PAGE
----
may believe me. After bishop leaves f8, attack from c5 is removed and thus white bishop is free. Better was the primitive 19 ... Rg8 20.Bh4 Taking advantage of
provided freedom. I create the threat of Bf6 and don't allow black rook to d8, where it would be needed after breakthrough f3. 20...Rf8 21.Rab1 Now I threaten to
invade on weakened square b7 21...f3 22.gxf3 Rxf3 23.Rhg1
White pieces gained freedom and I was full of optimism. But the fantastic opponent's move was an especially unpleasant surprise in my incipient time trouble. 23...Rd8!! It turns out I can't take anything. After 24.Rxg4 follows mate 24...Rd2+ 25.Kc1 Rxc3#; In case of 24.Bxd8 would come 24... Rf2+ and I'll have to give back all my gains. Not more helping is 24.Be1? because of 24...Rf2+!! after some of the rooks will invade into my positions.The right continuation had to be response sacrifice 24.Nd5!!
I did see this move but didn't have time to calculate all the lines. 24...Rxd5! (24...cxd5? 25.Rxg4! Ra8 26.exd5) 25.Rb8+! Kd7 26.exd5 Bf5+ 27.Kd1! exactly here. (bad
was 27.Kb2 c3+ 28.Ka1 cxd5) 27...cxd5 28.Rd8+ and black king can't run to 6th horizontal because of loss of the bishop.] 24.Rb7? Rd2+ 25.Kb1
25...Be3! The move, which I didn't forsee. I consoled myself with 25...Rxc3? 26.Rxg4 and my pieces are coordinating better. 26.Rb8+ Kf7 27.Rb7+ Rd7 28.Rxd7+ Bxd7 29.Rd1 Here good feeling of dynamics left Grant for a moment and he played slow 29...Be6? More aggressive would be to set x-ray 29...Bg4! 30.Kc2? What a slow move! The last chance was attacking strategy 30.Bg3!? Bd4 31.Ne2 30...Bxc5 31.Bg3 Bd4 32.Ne2 c5 33.Nxd4 exd4 34.Bd6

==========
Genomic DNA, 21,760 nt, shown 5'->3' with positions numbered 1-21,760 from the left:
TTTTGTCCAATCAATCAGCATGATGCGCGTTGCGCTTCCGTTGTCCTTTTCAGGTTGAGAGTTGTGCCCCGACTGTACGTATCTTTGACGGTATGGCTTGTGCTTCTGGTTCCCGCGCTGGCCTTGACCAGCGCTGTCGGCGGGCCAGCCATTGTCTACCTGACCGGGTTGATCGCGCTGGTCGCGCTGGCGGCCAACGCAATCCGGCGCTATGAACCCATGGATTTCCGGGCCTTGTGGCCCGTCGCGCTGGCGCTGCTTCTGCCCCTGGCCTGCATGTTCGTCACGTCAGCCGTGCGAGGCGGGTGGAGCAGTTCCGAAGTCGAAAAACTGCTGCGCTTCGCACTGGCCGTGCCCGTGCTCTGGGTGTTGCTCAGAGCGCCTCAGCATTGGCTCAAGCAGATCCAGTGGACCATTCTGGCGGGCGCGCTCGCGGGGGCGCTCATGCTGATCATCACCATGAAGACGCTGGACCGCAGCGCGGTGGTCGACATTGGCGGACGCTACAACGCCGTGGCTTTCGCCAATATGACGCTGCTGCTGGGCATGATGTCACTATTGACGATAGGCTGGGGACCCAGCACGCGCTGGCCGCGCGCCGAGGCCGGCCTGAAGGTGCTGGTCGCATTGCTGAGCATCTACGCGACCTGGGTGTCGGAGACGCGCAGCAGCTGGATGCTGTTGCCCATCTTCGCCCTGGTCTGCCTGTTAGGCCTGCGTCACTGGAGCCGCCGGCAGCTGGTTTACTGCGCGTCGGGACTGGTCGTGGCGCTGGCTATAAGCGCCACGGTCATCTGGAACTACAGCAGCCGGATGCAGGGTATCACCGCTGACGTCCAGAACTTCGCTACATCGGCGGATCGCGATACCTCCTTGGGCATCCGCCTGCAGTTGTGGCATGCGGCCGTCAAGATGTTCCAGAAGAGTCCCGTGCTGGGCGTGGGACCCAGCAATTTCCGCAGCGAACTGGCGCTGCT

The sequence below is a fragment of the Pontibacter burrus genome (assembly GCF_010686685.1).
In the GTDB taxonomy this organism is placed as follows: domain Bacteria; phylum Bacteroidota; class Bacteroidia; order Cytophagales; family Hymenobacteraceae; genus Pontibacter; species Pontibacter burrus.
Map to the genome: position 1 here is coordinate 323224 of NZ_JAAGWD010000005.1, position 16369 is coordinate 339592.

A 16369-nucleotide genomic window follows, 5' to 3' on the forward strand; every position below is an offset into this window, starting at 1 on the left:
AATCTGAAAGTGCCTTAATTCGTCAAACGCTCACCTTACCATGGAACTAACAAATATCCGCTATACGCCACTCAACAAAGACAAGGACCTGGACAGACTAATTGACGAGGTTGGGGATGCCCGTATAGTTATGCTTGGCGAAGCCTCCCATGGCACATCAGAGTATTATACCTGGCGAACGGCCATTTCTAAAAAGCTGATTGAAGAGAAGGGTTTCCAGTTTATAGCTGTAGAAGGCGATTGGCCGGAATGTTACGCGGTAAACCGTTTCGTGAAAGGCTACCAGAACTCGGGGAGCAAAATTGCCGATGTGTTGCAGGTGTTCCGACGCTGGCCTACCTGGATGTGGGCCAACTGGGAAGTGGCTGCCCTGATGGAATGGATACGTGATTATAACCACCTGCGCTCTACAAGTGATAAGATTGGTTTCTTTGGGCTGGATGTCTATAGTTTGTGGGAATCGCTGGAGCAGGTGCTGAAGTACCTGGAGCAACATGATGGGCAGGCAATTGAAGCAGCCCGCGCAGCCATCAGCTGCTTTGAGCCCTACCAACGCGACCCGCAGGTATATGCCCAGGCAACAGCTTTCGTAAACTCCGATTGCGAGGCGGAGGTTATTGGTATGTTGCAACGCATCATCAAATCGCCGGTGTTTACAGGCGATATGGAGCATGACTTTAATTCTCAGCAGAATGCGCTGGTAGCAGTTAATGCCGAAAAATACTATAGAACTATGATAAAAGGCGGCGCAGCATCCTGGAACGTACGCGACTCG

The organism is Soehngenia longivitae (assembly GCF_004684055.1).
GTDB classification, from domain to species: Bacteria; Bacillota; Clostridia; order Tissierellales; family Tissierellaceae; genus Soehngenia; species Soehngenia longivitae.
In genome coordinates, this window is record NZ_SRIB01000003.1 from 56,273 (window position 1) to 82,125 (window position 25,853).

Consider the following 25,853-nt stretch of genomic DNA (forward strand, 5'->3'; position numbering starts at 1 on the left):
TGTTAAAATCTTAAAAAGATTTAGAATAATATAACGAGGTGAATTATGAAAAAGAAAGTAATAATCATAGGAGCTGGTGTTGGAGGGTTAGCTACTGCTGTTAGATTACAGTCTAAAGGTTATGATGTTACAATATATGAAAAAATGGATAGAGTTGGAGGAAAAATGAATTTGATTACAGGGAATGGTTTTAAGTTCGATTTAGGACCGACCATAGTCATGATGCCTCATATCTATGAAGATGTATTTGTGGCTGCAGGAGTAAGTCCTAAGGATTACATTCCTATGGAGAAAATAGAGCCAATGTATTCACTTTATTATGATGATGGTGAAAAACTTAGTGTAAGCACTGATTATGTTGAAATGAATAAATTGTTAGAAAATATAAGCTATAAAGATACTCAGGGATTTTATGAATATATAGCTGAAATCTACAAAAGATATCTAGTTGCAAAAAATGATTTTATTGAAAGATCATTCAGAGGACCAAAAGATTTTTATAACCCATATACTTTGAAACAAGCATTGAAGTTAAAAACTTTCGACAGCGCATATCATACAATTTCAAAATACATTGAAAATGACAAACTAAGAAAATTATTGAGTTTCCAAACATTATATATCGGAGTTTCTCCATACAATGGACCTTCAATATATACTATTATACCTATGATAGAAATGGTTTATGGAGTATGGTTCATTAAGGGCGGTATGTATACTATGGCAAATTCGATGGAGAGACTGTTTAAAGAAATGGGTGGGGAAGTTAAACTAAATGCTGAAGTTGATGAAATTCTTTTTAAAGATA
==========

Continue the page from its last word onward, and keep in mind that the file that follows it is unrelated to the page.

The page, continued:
34...Bd7! Crushing all my hopes... 35.Rd2 c3 I was impressed by the manner of playing simple position in opening by my opponent and I really enjoyed this defeat.But
when Rybka started to approve white play, saying these were all best moves..At least I'll have what to show to students, in the meaning to teach them 0–1
For helping: track stand — the term originated from use of the technique by track cyclists prior to starting, or as a tactic in track sprinting whereby riders will initially ride very slowly and maneuver across the track in an effort to get their rival to take the lead so that they can then draft or slipstream behind, conserving energy for the final sprint.
Even with one eye closed Grant Melkumian sees more than the others.
There was a big tie of 1-8th place. Sheikh Rashid bin Hamdan al Maktoum awarded the winner's cup to the 21 year old Iturrizaga Eduardo from Venezuela.
8 grandmasters scored 7 out of 9. These winners can be seen on the photo above.
Thus I will finish my story about mysterious city of Dubai and recommend my dear readers to visit the tournament necessarily. You'll find many things to enjoy and admire!